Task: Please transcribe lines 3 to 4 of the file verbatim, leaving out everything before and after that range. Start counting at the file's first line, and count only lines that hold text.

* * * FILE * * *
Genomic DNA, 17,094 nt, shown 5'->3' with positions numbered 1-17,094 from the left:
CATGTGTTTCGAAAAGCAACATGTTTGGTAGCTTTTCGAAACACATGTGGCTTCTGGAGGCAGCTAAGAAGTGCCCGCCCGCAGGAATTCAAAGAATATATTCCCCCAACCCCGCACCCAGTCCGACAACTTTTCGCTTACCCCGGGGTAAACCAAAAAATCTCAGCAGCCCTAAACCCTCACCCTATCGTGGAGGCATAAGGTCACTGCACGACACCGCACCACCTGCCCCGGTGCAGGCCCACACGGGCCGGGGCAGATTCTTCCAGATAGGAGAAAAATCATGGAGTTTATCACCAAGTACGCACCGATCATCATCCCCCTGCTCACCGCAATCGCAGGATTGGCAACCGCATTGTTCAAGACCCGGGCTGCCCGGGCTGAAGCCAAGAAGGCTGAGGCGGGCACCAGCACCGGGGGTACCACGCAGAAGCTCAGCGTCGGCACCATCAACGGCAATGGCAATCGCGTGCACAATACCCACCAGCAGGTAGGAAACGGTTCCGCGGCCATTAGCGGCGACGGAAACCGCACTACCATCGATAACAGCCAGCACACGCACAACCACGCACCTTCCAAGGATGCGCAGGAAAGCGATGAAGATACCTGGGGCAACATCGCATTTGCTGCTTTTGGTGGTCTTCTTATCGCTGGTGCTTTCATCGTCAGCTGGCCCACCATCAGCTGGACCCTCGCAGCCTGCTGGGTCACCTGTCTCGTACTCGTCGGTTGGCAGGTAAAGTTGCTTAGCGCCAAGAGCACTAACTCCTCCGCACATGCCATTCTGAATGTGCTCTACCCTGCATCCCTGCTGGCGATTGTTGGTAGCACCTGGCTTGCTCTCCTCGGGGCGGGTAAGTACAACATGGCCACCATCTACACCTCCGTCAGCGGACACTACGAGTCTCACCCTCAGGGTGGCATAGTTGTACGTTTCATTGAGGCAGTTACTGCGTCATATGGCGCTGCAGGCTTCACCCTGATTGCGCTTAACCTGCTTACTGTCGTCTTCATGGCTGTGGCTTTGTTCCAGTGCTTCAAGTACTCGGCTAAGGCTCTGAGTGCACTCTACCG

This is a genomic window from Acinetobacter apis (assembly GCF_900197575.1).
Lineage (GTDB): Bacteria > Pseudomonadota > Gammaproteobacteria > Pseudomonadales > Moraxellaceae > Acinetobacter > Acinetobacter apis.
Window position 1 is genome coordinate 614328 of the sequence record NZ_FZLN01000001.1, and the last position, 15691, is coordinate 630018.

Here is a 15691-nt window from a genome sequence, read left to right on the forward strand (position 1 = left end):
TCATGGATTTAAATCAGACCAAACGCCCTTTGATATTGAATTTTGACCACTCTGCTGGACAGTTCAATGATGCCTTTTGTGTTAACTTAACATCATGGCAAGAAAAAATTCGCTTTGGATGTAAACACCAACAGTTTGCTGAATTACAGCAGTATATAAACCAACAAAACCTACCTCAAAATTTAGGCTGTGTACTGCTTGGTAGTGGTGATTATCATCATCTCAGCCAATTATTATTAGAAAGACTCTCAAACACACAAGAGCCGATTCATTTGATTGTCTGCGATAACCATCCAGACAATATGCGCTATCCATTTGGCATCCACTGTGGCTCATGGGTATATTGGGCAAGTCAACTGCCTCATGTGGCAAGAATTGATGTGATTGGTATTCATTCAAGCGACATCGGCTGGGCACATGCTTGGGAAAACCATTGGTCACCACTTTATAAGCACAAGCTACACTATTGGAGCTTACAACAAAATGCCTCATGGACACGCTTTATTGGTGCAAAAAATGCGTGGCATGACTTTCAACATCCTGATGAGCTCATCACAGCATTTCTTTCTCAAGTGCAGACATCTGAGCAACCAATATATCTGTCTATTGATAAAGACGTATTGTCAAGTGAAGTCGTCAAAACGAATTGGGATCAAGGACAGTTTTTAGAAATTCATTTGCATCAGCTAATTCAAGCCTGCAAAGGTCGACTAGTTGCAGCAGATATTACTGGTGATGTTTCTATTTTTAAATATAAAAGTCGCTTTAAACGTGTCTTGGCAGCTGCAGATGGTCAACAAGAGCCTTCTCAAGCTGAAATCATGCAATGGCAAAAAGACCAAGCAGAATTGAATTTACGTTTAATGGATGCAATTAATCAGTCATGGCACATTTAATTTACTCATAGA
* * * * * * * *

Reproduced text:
This is a genomic window from Acinetobacter apis (assembly GCF_900197575.1).
Lineage (GTDB): Bacteria > Pseudomonadota > Gammaproteobacteria > Pseudomonadales > Moraxellaceae > Acinetobacter > Acinetobacter apis.